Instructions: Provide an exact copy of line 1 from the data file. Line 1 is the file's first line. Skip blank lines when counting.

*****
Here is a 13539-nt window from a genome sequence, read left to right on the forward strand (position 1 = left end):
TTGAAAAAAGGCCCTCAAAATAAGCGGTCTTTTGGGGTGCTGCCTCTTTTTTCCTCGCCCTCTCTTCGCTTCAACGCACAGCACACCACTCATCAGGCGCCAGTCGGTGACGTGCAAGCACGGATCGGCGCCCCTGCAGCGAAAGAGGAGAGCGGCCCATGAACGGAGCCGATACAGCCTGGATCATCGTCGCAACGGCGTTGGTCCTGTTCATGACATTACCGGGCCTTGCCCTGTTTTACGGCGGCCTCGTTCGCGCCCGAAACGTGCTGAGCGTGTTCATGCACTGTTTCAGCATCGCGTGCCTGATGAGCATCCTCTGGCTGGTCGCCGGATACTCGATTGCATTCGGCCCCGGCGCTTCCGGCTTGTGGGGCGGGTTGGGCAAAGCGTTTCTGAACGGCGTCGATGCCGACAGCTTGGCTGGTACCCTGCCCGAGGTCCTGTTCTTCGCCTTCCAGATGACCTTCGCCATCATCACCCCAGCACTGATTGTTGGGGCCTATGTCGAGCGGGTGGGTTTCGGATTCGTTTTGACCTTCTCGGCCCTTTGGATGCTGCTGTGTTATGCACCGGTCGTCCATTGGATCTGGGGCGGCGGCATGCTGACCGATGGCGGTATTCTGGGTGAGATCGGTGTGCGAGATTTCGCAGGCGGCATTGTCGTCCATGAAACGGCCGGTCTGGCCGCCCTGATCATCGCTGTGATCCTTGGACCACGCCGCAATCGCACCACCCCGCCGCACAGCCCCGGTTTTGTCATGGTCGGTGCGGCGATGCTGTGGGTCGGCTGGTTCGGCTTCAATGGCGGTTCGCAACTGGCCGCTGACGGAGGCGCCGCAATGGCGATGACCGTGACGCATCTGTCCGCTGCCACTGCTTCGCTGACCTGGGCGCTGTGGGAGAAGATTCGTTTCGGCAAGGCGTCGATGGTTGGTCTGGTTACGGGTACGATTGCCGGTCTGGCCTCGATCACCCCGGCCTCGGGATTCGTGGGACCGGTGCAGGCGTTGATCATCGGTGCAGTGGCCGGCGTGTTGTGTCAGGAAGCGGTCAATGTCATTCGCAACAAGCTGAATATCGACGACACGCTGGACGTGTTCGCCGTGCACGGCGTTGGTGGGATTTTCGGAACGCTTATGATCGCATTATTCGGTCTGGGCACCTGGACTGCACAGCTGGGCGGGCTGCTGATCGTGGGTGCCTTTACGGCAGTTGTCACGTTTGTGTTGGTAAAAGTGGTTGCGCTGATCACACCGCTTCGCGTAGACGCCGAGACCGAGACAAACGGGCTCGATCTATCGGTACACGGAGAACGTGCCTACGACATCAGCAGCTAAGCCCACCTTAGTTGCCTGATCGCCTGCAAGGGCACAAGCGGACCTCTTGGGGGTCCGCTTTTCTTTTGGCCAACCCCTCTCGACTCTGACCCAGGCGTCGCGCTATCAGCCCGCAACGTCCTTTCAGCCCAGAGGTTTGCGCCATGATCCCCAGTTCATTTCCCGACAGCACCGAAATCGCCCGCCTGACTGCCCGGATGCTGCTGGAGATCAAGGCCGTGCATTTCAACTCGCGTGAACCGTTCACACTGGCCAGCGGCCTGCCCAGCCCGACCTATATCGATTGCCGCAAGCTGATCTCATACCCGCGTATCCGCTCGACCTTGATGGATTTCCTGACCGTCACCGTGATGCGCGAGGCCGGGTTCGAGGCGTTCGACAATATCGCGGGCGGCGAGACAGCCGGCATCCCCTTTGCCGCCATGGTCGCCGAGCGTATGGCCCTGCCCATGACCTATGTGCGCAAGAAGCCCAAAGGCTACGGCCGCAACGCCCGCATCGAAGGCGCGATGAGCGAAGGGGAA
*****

Here is a 13539-nt window from a genome sequence, read left to right on the forward strand (position 1 = left end):